This powerful drama from MagentaPro, streaming at the Brighton Fringe, starts with a neighbourly dispute over cows, then evolves into a raw and visceral family tragedy.
Observed and told by a young boy, we watch an old man pass through the grieving process in this story full of the legends and beliefs of those in an African village.
Opening with song and speech in the story’s native language, it is still possible to follow what is going on before the narrator (played by Anele Sphamandla Nene, who is also rhe writer/director) introduces himself.
One man on a bare stage with minimal props is all we see, but his world is carefully created around him, while his physical movement brings the story and those within it to life. From the boy who sees the fun around him to the man whose world comes apart with his personal loss, we see and understand these people.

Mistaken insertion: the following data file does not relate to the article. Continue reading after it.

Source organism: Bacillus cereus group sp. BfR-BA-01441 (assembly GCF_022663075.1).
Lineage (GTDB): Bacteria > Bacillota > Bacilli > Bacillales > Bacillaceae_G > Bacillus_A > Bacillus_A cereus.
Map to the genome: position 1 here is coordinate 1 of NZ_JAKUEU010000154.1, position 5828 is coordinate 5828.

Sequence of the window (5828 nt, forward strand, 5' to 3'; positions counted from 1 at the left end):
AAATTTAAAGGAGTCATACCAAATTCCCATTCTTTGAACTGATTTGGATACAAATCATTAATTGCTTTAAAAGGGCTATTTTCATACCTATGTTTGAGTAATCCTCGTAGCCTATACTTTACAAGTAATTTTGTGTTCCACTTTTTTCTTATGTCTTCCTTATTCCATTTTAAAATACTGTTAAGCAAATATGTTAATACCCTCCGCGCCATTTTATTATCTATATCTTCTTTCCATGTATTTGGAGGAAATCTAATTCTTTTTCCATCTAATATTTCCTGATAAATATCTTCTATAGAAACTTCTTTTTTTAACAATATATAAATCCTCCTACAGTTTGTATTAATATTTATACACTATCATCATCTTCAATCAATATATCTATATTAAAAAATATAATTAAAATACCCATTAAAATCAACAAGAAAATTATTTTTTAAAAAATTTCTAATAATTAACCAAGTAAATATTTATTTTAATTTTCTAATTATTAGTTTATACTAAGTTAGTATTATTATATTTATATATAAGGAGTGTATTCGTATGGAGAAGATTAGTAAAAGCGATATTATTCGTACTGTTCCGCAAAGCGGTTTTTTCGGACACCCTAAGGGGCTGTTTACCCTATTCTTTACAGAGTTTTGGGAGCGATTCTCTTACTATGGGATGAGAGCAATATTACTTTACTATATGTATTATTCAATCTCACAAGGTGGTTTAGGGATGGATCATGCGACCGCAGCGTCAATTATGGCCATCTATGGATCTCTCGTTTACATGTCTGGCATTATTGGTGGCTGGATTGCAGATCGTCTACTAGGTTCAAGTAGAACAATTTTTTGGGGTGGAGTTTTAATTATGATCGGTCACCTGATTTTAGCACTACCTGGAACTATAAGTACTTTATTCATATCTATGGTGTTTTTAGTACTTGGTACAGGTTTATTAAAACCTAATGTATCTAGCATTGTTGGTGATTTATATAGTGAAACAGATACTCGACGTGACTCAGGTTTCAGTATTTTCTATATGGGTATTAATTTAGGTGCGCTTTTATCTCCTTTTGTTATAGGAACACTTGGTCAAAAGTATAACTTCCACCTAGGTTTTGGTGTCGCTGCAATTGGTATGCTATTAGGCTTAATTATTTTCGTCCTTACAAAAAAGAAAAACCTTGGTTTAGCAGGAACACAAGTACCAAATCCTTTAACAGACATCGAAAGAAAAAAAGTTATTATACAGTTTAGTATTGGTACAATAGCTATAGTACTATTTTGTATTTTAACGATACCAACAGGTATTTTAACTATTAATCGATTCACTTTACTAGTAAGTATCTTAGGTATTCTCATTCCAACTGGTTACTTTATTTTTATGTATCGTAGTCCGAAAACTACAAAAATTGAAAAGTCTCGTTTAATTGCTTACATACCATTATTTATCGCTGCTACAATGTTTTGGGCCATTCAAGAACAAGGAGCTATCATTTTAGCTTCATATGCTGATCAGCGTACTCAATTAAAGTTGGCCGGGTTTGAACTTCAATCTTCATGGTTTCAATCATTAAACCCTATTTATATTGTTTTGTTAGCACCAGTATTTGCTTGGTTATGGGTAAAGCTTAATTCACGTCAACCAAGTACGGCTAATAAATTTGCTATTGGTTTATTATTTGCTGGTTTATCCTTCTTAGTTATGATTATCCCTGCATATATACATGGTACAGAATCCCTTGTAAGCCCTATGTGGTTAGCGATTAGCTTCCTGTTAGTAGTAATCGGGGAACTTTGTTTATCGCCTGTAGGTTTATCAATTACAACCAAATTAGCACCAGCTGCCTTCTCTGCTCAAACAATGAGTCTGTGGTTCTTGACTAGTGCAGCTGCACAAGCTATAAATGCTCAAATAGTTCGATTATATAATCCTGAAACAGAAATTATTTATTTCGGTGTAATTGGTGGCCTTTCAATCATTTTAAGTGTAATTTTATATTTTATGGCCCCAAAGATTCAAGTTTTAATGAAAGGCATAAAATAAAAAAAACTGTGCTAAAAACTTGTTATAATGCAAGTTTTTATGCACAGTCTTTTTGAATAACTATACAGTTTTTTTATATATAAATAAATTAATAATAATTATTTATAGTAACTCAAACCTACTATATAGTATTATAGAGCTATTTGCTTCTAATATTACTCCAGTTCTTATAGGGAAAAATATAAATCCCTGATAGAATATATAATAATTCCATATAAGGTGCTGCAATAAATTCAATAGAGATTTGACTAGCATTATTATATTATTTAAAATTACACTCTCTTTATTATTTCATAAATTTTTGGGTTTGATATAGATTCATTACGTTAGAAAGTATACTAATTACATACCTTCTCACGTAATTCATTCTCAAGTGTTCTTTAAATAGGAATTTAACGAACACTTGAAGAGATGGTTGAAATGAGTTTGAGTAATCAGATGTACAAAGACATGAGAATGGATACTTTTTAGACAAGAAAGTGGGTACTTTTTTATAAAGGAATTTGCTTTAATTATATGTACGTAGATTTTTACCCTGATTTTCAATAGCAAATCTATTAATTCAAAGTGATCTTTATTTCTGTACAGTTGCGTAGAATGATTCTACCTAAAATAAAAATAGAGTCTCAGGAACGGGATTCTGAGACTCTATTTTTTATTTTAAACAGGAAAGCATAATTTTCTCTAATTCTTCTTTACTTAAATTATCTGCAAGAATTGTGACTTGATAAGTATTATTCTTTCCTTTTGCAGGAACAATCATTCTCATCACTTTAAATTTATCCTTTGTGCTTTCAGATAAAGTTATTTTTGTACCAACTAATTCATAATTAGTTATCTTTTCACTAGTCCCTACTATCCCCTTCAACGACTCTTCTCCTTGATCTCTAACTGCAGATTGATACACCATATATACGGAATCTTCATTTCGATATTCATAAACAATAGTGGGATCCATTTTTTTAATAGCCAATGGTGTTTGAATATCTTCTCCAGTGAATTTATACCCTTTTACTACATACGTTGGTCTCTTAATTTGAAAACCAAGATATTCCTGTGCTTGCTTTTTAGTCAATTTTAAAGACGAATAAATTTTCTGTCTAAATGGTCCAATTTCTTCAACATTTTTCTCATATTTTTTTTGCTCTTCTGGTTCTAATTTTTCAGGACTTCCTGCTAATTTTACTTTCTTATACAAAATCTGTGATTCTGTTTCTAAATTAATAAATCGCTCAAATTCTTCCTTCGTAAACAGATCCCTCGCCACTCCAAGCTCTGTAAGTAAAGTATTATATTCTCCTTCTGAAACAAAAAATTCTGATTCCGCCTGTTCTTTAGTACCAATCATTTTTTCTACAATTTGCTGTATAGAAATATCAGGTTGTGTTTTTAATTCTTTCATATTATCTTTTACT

There is high drama in Hymns of a Sparrow, but also a lot of humour. These are real people, navigating their daily lives, across a 45 minute production. There is no language barrier as the story is clearly articulated through gestures and sharply delineated characters.
This is perhaps not a show for everyone, but if you are prepared to listen to the story of Mr Mngadi and the young boy Simlindlie, with everything that goes with it, you may also hear the healing hymn of the sparrow for yourself.
Fringe rating: ***
You can stream Hymns of a Sparrow at the Brighton Fringe until 27 June. Book your ticket (£5) here.
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